It had seemed obvious, to those interested in the minutia of Antarctic history and policy, that the claim, when it came, would be an American one aimed at Marie Byrd Land. Explored and named by Rear Admiral Richard G. Byrd, who contributed greatly to early American Antarctic policy more generally, the region was even listed in some early textbooks and government maps as an American territory. Given a long American interest and lack of competing claims it seemed natural, but it was ultimately misinformed.

The USSR was reeling in the late 80's as the increasing costs of the Cold War were beginning to cause cracks in the system that would ultimately blossom, bringing it the closest it would come to collapse since its inception. The US was pushing, first with Reagan's monstrous SDI, and then with the Haig Doctrine, to bring the Motherland to its knees. There were those in the Soviet system who began to look to their leaders and see weakness, to argue that bold steps were needed to counter "bourgeois American imperialism".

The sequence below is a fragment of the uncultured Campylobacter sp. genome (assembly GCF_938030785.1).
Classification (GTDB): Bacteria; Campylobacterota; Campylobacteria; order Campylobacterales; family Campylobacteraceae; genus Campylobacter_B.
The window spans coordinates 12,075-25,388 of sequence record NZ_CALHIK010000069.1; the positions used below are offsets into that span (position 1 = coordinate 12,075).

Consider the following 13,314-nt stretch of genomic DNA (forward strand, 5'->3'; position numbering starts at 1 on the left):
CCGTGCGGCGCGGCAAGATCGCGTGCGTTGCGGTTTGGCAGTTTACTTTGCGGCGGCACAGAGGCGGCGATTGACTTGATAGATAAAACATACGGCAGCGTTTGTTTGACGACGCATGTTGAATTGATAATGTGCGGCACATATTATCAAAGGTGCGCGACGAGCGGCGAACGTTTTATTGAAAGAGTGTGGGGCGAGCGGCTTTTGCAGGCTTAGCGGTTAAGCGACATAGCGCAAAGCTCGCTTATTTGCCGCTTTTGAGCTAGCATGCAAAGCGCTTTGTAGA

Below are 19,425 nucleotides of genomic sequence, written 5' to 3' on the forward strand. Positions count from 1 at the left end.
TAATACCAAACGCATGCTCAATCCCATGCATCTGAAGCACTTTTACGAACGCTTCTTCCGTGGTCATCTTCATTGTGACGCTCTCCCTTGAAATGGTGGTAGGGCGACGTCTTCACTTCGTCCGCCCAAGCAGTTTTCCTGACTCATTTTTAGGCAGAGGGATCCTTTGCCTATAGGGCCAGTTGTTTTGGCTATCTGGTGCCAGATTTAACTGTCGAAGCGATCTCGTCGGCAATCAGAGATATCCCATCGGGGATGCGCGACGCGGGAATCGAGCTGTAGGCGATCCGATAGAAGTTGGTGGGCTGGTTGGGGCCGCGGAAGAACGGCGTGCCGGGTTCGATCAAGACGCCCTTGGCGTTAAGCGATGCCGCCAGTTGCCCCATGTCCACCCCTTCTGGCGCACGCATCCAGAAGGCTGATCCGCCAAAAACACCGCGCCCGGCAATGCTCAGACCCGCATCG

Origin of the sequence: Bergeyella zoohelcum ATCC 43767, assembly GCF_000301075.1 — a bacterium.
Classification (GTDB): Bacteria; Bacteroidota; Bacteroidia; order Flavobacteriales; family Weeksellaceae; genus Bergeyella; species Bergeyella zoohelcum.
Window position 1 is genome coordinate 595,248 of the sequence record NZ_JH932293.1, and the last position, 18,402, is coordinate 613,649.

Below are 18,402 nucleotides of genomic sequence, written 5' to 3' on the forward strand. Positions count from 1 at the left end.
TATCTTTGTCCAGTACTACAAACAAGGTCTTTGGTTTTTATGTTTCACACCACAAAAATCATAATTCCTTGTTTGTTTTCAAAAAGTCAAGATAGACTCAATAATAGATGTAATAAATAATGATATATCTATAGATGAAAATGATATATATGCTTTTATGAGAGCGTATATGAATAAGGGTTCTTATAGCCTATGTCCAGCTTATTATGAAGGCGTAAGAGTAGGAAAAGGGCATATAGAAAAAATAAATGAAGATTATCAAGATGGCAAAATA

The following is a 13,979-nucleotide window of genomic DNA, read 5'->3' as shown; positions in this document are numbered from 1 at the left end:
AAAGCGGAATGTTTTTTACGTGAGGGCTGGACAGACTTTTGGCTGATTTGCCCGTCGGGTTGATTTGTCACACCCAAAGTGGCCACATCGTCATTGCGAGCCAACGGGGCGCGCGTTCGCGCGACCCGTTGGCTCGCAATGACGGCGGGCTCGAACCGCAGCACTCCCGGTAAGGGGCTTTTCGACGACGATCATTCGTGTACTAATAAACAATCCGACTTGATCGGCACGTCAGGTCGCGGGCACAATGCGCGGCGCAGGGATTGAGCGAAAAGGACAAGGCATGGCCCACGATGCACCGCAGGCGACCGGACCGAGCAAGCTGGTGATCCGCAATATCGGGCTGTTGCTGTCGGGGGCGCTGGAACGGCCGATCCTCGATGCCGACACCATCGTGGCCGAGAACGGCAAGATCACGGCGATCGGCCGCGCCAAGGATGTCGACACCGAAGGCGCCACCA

As the first arms control treaty of the Cold War, the Antarctic Treaty System was the perfect target for a propaganda victory. Using a planned series of curriculum reforms as a vehicle, these hardliners were going to make a nationalistic claim to the entire continent. History classes began to emphasize that it was a Russian explorer, Fabian Gottlieb von Bellingshausen, who had discovered the continent. The Soviet Union had long claimed to inherit all the lands held by the old Russian Empire at the time of the Revolution. Antarctica was not even a proper name. By rights of discovery and translatio imperii, the continent of Bellinsgauzenia, in its entirety, was the rightful property of the USSR.